Greater Greater Washington

Breakfast links: Going private


Photo by Rob Speed on Flickr.
CCT may use private funding: With little immediate hope of public funding, developers are considering privately funding the Corridor Cities Transitway. It has to be in place before most "Science City" development can proceed. (Post)

Not what Belward owner had in mind: Johns Hopkins is probably within its rights to build large suburban office parks on Belward Farm, but that might be because they "hoodwinked a woman in her late 70s." (Post)

Arlandria project approved: Alexandria granted extra density to a mixed-use project in Arlandria. Opponents fear increased rents and gentrification, though the project entirely made of below market rate units. (Post)

Party with less paperwork: It's pretty hard to throw a block party, involving hand-carrying forms to at least 3 agencies. Councilmembers Cheh, Bowser, and Mendelson want to simplify the process. (City Paper)

Unbanked on CaBi: DC is helping unbanked residents get Capital Bikeshare memberships, as part of a larger program to assist them in getting bank accounts and credit cards.

Don't judge SF performance parking yet: SFPark manager Jay Primus says it's too early to judge the program, after Michael Perkins argued that it's not affecting driver behavior as much as expected. (Streetsblog SF)

Slow is the future: Many cities (including DC) are considering lowering speed limits because of streetcars, bicycling, and more pedestrian activity. Though pavement design can often do more to slow traffic. (Salon, RPUS)

And...: Brick sidewalks have their diadvantages. (In Shaw) ... It's hard to garden vacant lots in DC. (City Paper) ... DC has far, far less surface parking than many cities. (Old Urbanist)

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Steven Yates grew up in Indiana before moving to DC in 2002 to attend college at American University. He currently lives in Southwest DC.  

Comments

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On SFPark: Let's be clear, the data suggests that behavior isn't changing as much as Michael Perkins expected, and this expectation hasn't been quantified in any way - not the expectation of any official goal or policy.

by Alex B. on Dec 19, 2011 9:23 am • linkreport

Considering how my Dad was treated at Hopkins Bayview, lying to 70 year olds appears to be SOP for them in my opinion.

by Dave J on Dec 19, 2011 9:26 am • linkreport

“Affordable housing is just a red herring. This is about developers getting a sweetheart deal and the community getting nothing.”

Re: Arlandria,

Again, according to the story the property is well within what its zoned for and the only exception which needed council approval was an extra floor or two. What were you (the community) expecting to get? You're getting new retail options and apartments that are below rate especially for new construction. I pay ~1500 for my 1 br apt. within 1/2 mile of a metro station and that is a building that was built in the 1930's. This building isn't replacing any current apartments but it is bringing in new residents who will patronize some and many of the local small businesses nearby.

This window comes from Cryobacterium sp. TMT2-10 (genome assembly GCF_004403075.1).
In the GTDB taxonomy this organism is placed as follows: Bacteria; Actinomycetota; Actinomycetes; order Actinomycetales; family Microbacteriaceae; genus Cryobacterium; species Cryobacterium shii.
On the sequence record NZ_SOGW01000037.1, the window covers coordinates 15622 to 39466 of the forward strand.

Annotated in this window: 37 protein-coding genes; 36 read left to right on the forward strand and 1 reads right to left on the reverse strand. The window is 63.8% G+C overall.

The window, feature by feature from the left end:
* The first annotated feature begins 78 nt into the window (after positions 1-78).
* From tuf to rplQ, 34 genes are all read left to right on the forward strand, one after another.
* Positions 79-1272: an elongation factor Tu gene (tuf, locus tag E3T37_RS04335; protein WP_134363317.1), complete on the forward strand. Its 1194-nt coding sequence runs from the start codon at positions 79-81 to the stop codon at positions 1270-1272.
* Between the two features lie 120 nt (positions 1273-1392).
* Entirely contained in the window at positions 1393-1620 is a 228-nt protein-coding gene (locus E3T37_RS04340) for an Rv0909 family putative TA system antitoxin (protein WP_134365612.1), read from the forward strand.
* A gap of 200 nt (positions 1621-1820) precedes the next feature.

by Canaan on Dec 19, 2011 9:34 am • linkreport

It is quite sad that one of the most pedestrian, traffic calmed areas of the city (the few blocks of 37th, 36th, P and O streets just outside the Georgetown gates) didn't, in its recent resurfacing regain its cobblestones, while parts of P and O with the streetcar tracks (oddly being lovingly replaced) were.

by egk on Dec 19, 2011 9:41 am • linkreport

Re: Brick Sidewalks

I agree that this is form over function gone overboard. Why not create something that looks nice and fairly brick-like from some other material that performs better? I'm reminded of vinyl flooring that's made to look like hardwood but is a lot cheaper. With a brick sidewalk replacement, it wouldn't need to be cheaper as long as it performed better and still looked fancier than plain concrete.

by Falls Church on Dec 19, 2011 10:00 am • linkreport

Re Arlandria:

The story says: "...The apartments, expected to rent for about $1,500 for a one-bedroom or $2,100 for a two-bedroom unit, are considered below market rate according to federal and city housing guidelines. And 28 units have been set aside to be rented at lower rates, expected to be $1,100 to $1,450.

Krupicka then says:"...“This [project] provides workforce housing, which we desperately, desperately need in Alexandria for someone just out of college, for our firefighters, teachers, administrative assistants. . . . That’s not to discount the need for low-income housing.”

It is remarkable that the rents quoted are considered affordable for people employed in such jobs. Administrative assistants? People just out of college? How about firefighters or teachers or teaching assistants or GS-5 through 7? Really?

by TomatoQueen on Dec 19, 2011 10:58 am • linkreport

@CTT

While I have no doubt that a private agency could keep the cost down I would still think a light rail would be 500 million. However I am all for it being built, sooner rather than later.

by Matt R on Dec 19, 2011 11:03 am • linkreport

@TomatoQueen

Those are indeed affordable rents, based on HUD's definition of what's affordable in this area.

HUD calculates the area median income for various family sizes, and then affordable rates are set at a reasonable percentage of take-home pay for someone making 60%, or 80% of the area median income (AMI).

The problem in the DC region is that the AMI is very high - 103k a year for a family of four: